Anxious about nursing research? Let me put you at ease

Why is it that so many nurses still feel anxious about reading or engaging in research?

There will be many theories, but I think there are two key reasons. The first is that nursing has not been good at making research an integral part of nurse education, and as a result many nurses don’t know how to read, use or conduct research. Many might even struggle to see what research has to do with them. Secondly, research can be complex, and the language used in research papers and methodology books can alienate readers.

In the 1960s and 70s, research was the preserve of a small number of nurses, often working in universities, who were given rare opportunities to undertake small research projects. The number of nurses engaging in research grew through the 1980s and 1990s, in tandem with the realisation of the importance of nursing research in the development of patient care and nursing practice. In the 21st century, research has become a key part of evidence-based nursing practice, and all nurses need to know how research is conducted and how evidence is produced.

Despite nurse education in the UK shifting to universities in the 1990s, and more recently to an all-graduate system, many nursing students still enter the profession without a sound understanding of the importance of research, or how they might engage in it. Too few nursing students have the opportunity to undertake practice placements in research environments, or to undertake research projects.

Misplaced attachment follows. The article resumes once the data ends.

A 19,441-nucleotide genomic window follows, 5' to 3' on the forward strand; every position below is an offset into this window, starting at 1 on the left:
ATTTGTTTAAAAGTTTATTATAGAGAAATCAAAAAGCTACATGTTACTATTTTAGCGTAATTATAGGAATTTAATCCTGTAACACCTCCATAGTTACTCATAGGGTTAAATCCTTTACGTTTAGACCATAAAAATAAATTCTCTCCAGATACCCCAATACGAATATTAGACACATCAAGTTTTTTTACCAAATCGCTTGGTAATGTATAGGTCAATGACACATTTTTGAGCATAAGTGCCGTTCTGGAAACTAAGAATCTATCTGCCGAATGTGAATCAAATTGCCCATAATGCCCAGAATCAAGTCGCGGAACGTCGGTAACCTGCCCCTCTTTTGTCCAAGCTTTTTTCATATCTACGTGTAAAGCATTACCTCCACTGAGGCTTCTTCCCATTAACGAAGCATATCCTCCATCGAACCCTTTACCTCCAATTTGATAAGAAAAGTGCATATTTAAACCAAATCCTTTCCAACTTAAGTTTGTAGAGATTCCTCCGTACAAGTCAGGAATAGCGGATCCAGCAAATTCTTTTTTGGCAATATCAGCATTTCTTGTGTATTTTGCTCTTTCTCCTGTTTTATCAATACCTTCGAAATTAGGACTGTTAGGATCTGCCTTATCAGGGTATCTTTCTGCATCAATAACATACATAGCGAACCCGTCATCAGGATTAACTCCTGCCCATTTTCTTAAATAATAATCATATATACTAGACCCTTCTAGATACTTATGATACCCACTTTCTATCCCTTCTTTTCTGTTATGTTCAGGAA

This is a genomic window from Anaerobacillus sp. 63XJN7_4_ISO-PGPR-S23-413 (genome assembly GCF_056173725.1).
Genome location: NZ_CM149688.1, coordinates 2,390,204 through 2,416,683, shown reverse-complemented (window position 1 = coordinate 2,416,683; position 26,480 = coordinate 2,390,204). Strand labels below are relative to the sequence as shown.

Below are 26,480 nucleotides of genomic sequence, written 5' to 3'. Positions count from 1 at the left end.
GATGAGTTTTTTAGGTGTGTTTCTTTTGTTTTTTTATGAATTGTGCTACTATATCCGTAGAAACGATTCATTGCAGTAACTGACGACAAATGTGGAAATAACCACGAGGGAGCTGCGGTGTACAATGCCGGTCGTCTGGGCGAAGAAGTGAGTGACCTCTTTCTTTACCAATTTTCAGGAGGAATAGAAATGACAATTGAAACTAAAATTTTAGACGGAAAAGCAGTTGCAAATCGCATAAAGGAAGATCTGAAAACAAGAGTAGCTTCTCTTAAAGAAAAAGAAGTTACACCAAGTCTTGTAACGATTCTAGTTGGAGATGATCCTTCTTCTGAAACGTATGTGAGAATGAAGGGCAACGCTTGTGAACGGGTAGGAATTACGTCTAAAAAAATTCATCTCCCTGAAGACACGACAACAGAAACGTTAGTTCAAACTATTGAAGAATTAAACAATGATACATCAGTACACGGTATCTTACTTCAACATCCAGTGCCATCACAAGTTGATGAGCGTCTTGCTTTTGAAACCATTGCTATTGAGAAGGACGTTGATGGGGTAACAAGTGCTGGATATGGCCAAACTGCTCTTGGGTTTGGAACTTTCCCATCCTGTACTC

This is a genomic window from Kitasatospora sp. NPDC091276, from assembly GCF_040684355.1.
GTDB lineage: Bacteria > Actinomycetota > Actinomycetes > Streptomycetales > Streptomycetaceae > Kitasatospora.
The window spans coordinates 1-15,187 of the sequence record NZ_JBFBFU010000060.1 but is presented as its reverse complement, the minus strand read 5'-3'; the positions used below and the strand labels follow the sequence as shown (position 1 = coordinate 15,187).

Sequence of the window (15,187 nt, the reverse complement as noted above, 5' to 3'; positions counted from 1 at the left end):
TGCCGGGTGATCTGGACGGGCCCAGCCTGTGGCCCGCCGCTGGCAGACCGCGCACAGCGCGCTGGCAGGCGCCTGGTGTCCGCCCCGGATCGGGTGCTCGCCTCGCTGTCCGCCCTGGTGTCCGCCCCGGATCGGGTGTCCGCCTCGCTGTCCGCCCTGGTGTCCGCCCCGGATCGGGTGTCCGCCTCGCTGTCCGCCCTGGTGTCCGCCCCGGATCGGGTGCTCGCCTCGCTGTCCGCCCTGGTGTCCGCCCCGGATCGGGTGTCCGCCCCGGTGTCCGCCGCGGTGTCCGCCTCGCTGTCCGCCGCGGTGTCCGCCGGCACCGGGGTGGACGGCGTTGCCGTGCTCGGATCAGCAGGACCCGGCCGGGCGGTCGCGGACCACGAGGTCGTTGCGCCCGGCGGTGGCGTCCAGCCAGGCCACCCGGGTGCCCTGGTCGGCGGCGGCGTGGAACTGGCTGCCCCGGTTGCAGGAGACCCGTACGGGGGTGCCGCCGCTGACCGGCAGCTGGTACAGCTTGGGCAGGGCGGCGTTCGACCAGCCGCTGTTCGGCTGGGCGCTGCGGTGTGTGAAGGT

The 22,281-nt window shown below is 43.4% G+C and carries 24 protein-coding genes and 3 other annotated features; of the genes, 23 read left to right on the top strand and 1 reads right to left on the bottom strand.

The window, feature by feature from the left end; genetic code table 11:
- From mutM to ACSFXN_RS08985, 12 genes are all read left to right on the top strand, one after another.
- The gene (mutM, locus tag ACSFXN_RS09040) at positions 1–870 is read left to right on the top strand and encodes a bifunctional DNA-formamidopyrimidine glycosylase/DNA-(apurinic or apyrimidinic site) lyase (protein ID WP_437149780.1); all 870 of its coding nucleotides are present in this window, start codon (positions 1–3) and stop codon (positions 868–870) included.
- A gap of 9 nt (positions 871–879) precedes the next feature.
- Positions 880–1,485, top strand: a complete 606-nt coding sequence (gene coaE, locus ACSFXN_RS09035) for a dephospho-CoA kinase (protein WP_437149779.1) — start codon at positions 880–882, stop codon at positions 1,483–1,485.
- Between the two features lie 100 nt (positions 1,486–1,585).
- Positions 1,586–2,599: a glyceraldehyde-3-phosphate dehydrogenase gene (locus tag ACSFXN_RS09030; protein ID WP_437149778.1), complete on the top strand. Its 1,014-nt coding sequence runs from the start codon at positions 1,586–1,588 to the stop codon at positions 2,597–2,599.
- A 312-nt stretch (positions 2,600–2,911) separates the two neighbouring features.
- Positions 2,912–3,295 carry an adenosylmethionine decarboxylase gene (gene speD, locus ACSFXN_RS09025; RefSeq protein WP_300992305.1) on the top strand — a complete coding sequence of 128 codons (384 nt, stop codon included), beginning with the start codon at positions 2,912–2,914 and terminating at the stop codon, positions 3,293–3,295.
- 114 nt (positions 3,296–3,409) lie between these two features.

In January this year, the Anglia Ruskin Nursing Research Unit was launched at Anglia Ruskin University in Cambridge. Throughout the event, delegates and speakers emphasised the need to make research central to nurse education from day one, leaving students in no doubt that research is an integral part of what nurses do.

But this can only happen by demystifying how research is conducted and the language used to describe it. On March 4, Nursing Standard’s Art & Science section starts a 26-paper series introducing some of the main design issues and methodological options available to researchers.

The papers have been written by some leading figures in nursing and nursing research, who were asked to write their contributions for readers who might be new to research. I am confident they will prove to be a useful resource.

About the author

Leslie Gelling is a reader in research ethics in the faculty of health, social care and education at Anglia Ruskin University, Cambridge